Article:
It is not known where Levi went immediately after the war. A good guess might be NC where he may have met Barbara Hough. They were probably married about 1783 and very shortly moved to Wilkes Co in Northeast Georgia. Right after the War, Georgia was giving headright grants to settlers from other states and veterans of the Revolution. The 1785 tax digest for Wilkes Co is the oldest extant tax roll for that county. On it are two taxpayers named Levi Phillips 1 owning 200 acres and the other owning 160 acres. It is not clear which one is the Levi Phillips who married Barbara Hough, but his land was most likely on or near the South Fork of Brushy Creek . ln 1783 their property was reorganized into the new county of Oglethorpe. Two years later on 25 Aug 1795, they bought an additional 700 acres on the South Fork of Brushy Creek in the Northern part of Oglethorpe from Richard Lockhart. This land probably adjoined their present property and was near the present town of Smithonia. Most of the first three censuses of Georgia did not survive the fires of the British during the War of 1812. However Oglethorpe somehow preserved its original of the 1800 census on which the two Levies are enumerated. Levi, the subject here was living in Capt Corbett's Dist, while the other Levi was living in Capt Collier's Dist. The profiles for the two families are very close, and it is only with astute reasoning that they can be specifically identified. There are several land transactions by both men while they lived in Oglethorpe Co, but it appears that one lived on Brushy Creek which is in the northern part of the county near the borders of Clarke and Elbert Counties while the other lived in the Southern part of Oglethorpe on waters of Little River. In 1807 Levi Phillips of Brushy Creek received a headright grant of 300 acres in Oglethorpe Co. He was probably enumerated in Oglethorpe Co in 1810, but there is no extant census schedule for that year. In 1811 Madison Co was formed from Clarke, Elbert, Franklin, Jackson and the northern portion of Oglethorpe containing Brushy Creek. For the next few years Levi and Barbara and their family would be living in Madison Co while the other Levi remained in Oglethorpe Co south of Lexington. In 1815 Levi moved his family with members still living at home into Pendleton (now Oconee Co) Dist, SC to a farm he had acquired on Col Fork's Creek near Westminister. He was enumerated as a head of household in 1820 on the Pendleton Dist. census. The other Levi moved south from Oglethorpe to Putnam Co, GA where he was enumerated on the 1820 census. He was born in Cecil Co, MD in 1751 and he also fought in the Revolution and received a federal pension based on his service. In his application filed in Carrol Co, GA in 1833 he stated the information above and also stated that he had lived in Putnam and Oglethorpe Counties before removing to Carrol where he died in 1840.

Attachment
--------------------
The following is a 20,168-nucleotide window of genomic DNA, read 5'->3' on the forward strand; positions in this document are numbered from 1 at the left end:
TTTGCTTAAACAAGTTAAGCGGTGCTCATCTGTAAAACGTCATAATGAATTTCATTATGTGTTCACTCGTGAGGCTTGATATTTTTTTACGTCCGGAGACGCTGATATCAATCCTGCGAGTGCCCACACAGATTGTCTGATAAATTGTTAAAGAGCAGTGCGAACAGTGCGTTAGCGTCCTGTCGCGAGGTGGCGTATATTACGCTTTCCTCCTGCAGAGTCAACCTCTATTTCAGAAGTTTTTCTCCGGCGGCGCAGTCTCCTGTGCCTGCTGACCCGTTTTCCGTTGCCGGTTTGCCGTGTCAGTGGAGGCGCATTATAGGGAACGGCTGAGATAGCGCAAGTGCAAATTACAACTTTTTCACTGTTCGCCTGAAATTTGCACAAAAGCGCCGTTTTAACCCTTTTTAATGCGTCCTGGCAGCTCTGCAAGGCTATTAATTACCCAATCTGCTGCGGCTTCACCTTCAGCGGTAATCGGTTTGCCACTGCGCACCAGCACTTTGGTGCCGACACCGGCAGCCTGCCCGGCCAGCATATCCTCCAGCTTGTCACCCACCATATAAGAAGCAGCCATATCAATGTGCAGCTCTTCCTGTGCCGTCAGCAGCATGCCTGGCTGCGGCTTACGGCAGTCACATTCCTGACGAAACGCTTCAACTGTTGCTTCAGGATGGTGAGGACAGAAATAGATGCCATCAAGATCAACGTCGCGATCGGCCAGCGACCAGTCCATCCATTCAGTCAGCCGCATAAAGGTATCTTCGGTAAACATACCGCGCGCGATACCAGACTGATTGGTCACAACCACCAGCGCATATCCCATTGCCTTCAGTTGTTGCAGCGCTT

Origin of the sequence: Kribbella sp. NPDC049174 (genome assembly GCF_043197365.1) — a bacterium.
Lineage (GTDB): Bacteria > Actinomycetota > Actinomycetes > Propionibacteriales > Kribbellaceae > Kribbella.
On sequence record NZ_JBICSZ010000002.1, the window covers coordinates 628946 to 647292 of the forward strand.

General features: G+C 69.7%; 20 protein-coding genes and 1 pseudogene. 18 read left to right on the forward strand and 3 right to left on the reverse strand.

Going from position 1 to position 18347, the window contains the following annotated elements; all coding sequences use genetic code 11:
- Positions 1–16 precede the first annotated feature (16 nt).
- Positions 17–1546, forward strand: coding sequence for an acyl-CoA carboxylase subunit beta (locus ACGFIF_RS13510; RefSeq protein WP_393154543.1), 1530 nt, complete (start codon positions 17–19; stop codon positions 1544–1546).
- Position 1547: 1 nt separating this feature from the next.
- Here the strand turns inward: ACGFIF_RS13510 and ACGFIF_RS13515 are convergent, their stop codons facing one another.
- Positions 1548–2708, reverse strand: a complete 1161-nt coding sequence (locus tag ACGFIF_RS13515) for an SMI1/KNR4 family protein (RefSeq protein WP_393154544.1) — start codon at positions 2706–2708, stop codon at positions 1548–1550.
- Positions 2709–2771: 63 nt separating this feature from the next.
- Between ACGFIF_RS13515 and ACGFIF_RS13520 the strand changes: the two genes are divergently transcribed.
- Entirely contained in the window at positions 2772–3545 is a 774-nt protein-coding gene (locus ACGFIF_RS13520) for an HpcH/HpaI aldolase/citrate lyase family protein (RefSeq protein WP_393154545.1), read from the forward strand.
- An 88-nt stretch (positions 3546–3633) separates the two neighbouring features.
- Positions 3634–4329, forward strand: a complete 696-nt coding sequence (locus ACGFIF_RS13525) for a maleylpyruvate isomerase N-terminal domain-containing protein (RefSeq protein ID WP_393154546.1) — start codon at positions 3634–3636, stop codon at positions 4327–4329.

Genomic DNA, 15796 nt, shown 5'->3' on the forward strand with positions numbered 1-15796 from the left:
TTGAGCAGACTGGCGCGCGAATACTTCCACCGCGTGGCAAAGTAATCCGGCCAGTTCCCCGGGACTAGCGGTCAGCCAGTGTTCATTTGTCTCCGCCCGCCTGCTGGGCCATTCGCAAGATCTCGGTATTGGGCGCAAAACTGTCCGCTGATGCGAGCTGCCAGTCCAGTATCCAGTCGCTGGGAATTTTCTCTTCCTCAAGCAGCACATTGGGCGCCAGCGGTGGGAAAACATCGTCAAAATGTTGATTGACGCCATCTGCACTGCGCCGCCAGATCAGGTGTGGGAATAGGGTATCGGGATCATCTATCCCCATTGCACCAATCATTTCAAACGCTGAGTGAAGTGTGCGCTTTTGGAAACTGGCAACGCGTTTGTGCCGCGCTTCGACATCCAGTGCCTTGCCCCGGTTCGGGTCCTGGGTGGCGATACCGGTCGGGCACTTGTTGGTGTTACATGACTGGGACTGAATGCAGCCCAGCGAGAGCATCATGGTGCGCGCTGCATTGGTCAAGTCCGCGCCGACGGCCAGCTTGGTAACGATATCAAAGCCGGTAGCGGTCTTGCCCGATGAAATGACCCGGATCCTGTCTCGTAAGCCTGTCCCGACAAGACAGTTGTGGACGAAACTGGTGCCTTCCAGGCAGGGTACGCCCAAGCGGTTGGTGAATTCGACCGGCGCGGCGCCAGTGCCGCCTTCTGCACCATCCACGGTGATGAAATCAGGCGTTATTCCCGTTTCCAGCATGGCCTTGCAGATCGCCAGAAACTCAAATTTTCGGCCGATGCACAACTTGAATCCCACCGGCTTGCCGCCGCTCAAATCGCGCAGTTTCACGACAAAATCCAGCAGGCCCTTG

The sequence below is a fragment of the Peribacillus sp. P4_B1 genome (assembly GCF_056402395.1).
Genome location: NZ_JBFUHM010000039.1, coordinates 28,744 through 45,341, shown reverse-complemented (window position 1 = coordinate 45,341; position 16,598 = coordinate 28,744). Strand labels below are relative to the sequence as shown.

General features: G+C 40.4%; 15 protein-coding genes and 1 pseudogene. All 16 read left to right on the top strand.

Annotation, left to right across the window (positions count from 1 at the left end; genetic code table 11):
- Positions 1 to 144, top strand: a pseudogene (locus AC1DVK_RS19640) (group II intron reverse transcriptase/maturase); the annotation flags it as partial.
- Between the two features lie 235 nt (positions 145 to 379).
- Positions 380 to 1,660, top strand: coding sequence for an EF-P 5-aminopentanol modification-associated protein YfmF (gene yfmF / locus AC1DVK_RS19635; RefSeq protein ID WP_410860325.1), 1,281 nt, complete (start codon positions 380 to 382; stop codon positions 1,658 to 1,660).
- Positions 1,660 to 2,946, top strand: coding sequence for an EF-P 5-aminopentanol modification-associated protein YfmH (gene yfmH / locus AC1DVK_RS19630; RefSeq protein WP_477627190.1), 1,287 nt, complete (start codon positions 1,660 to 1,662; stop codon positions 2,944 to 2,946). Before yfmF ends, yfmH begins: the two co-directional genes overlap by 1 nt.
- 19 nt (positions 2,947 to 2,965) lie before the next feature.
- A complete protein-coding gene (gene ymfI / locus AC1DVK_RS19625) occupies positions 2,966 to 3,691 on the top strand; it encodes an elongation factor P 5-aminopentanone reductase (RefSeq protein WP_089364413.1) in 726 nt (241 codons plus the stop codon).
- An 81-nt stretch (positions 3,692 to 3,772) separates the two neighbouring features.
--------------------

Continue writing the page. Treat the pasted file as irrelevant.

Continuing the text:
Three years after his move to Pendlton Dist, on 16 Mar 1818 Levi appeared before Judge Waddy Thompson in Pendleton Dist, SC and was deposed under oath in his application for a Revolutionary War pension. The pension was approved on 26 Nov 1819. Levi appeared again in court before Abraham Nott on 27 Oct 1820 to give additional information concerning his pension. Later, his pension was dropped, but was restored on 26 Dec 1827. In the meantime Levi was designated as head of a household in Pendleton (now Oconee Co) Dist for 1820, Pickens (now Oconee Co) Dist for 1830 and 1840. Barbara passed away in 1842, but Levi lived to the ripe old age of 101 before dying in 1847. In his will he named all of his children including two who had predeceased him.